Eating local has a more authentic flavor. By eating local, you support local families, but you are also more likely to consume items that are locally sourced and grown. Here are just a few ways to eat locally.

Find a new place

Most of us are creatures of habit, and it’s easy to fall into the rut of eating at a handful of our favorite restaurants. Events such as 217 Food Week are a good reminder that there may be local places that you’ve never even tried. Sip and Sample Week, which runs through Sunday, July 1, features 15 different local restaurants that are highlighting specialty or off-menu appetizers and drinks. Visit the website for a complete list of participating restaurants and other upcoming Food Week events.
Local venues are often founded around old family recipes. If you have a more adventurous palate, be sure to order the special. The special is generally either what an establishment is famous for or it is a rotating dish that is meant to highlight something new or uses seasonal ingredients. You will rarely go wrong.

Shop a co-op

A co-op is a grocery store that is owned by its shoppers. By paying for a membership and attending meetings, you will have a say in what the store sells and how it’s run. Many co-ops prioritize stocking foods that are organic and produced and farmed locally. This is also a fantastic way to get to know your neighbors.

Farmers markets and CSAs
Farmers markets are the best places for local-sourced foods and fresh in-season ingredients. They are also an integral part of small business in America. According to the United States Department of Agriculture, there were more than 8,000 farmers markets operating in the United States as of 2014.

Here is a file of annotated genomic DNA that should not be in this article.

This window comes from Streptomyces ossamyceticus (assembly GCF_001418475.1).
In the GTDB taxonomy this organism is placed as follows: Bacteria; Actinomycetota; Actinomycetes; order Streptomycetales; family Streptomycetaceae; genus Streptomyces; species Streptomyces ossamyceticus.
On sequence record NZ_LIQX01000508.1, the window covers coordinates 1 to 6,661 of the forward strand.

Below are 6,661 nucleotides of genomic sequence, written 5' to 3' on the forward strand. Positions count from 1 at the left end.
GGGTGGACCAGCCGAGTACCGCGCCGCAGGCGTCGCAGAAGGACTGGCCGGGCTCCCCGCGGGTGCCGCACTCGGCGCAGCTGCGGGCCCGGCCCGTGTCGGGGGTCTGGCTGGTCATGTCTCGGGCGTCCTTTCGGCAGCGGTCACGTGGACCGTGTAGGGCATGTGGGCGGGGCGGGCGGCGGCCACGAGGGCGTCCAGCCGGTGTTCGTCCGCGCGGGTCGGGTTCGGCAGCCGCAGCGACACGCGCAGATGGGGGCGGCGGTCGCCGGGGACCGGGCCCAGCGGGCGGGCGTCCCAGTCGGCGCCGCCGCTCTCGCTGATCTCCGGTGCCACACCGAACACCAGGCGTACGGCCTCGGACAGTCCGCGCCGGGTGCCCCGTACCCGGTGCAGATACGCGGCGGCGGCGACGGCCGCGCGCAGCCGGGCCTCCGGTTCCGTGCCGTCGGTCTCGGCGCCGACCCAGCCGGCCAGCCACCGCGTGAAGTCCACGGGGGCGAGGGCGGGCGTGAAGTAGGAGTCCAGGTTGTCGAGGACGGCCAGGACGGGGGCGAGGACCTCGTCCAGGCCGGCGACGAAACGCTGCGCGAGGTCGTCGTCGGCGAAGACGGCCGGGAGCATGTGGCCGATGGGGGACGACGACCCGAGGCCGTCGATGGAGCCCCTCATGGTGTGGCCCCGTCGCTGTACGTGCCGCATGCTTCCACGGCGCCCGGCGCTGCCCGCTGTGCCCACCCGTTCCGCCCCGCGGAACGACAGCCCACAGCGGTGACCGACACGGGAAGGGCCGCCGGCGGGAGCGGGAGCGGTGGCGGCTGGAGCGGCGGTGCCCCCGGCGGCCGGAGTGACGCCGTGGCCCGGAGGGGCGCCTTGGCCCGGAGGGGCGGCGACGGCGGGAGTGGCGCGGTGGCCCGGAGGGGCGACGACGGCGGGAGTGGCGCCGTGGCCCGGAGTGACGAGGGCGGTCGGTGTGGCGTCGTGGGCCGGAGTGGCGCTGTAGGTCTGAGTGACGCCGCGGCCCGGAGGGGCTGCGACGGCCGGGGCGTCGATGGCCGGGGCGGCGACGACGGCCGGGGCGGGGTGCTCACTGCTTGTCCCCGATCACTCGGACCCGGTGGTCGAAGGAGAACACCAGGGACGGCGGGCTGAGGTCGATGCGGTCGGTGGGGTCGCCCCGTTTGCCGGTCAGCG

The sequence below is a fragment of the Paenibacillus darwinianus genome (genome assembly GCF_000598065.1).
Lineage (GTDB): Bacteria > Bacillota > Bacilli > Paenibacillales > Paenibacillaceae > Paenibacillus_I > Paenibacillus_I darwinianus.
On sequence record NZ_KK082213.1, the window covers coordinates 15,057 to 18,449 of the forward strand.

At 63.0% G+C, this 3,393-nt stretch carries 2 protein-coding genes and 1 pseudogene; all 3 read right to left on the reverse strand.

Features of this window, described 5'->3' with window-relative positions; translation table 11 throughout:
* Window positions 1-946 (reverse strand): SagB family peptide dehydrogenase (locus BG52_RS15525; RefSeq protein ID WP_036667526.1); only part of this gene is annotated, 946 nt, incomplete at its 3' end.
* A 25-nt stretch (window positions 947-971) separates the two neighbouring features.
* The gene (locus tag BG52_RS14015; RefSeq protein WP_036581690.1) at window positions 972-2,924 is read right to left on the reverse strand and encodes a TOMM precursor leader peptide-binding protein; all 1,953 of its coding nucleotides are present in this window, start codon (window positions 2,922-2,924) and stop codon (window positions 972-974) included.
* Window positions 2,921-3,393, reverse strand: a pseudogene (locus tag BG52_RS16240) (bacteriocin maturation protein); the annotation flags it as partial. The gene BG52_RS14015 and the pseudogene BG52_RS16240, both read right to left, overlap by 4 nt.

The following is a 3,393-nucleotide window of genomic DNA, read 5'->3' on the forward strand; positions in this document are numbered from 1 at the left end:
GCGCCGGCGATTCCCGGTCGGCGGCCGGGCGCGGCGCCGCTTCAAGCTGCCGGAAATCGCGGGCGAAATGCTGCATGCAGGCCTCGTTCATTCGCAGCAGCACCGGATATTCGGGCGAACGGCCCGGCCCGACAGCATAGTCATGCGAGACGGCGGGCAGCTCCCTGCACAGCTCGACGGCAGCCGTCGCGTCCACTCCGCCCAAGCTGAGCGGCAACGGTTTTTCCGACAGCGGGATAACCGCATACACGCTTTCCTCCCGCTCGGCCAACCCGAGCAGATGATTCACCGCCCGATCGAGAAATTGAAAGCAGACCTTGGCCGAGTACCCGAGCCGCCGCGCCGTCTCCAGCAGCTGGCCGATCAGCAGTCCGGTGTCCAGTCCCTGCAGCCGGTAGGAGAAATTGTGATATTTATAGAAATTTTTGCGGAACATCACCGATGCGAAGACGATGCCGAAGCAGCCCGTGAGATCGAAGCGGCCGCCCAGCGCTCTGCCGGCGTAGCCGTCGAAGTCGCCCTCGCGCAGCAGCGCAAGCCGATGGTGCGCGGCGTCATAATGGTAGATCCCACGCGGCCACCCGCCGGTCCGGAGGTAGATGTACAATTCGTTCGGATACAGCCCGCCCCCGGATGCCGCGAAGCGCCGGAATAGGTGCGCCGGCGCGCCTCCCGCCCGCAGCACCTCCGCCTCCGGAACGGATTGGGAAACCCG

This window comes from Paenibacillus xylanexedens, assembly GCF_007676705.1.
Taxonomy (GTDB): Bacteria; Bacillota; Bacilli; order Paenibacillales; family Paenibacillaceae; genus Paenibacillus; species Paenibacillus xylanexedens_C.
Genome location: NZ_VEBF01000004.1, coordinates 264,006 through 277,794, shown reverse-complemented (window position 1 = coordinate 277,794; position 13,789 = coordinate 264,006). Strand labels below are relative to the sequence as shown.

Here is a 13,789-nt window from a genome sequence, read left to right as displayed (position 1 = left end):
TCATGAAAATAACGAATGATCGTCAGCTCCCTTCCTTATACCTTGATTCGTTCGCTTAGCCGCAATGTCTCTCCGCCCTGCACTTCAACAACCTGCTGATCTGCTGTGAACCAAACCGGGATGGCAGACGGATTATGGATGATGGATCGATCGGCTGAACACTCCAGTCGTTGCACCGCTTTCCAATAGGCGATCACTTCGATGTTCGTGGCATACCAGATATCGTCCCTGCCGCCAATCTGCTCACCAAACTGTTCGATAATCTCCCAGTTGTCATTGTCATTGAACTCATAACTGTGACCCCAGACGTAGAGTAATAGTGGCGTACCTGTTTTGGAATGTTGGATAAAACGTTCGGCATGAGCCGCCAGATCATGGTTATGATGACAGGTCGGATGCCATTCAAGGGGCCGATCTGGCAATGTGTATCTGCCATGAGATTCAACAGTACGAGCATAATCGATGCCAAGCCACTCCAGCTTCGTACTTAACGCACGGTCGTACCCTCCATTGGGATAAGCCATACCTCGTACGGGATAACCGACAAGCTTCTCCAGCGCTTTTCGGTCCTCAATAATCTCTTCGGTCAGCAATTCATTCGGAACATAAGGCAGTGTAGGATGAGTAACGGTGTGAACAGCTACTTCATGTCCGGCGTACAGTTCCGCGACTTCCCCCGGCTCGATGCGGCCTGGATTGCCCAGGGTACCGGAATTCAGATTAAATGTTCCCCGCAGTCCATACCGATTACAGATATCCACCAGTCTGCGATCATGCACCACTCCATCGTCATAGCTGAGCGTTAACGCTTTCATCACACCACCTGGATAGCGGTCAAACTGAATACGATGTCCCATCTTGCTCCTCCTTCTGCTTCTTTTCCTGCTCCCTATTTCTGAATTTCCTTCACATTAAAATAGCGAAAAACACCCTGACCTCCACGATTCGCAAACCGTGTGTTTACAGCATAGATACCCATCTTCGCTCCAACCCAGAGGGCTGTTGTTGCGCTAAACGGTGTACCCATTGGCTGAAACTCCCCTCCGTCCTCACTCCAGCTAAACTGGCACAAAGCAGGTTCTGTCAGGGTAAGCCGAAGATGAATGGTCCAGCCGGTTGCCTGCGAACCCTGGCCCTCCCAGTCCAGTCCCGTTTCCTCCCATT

The Old Capitol Farmers Market held in downtown Springfield is generally the most visible, since portions of Adams Street are blocked off every Wednesday and Saturday morning from mid-May until the end of October. However, if those days and times aren’t compatible with your schedule, there are other options for shoppers who want to purchase locally grown produce, meats and other items. The Illinois Department of Agriculture holds the Illinois Products Farmers Market on Thursdays from 4-7 p.m. from May through October at the Commodities Pavilion at the Illinois State Fairgrounds. And this was the second consecutive year that Springfield has had a Winter Farmers Market. From January through April, Illinois Stewardship Alliance hosted a farmers market one Saturday a month at Third Presbyterian Church. It generated strong support from the community.

Another way to support local growers is through community-supported agriculture, or a CSA. Through a CSA, a farm sells shares of its crops directly to consumers. is an online directory that lists more than 30,000 family farms and farmers markets nationwide, along with restaurants and grocery stores that feature local food. There are 10 CSAs listed that serve the Springfield area. While they may not be household names the way most grocery stores are, many of these small family farms are becoming better known as consumers want to know more about where their food comes from. Tara Davlin Holcomb, owner of The Farmstand by Willow City Farm, was recently recognized as the new and emerging business owner of the year at the Greater Springfield Chamber of Commerce’s annual small business awards.

Illinois Stewardship Alliance has a website, that includes a directory of local farms, farmers markets, restaurants and retailers along with recipes utilizing seasonal items. There is also a listing of upcoming food-related events and a newsletter sign-up for those who want to stay in the know about classes and farmers markets happening in the area. 

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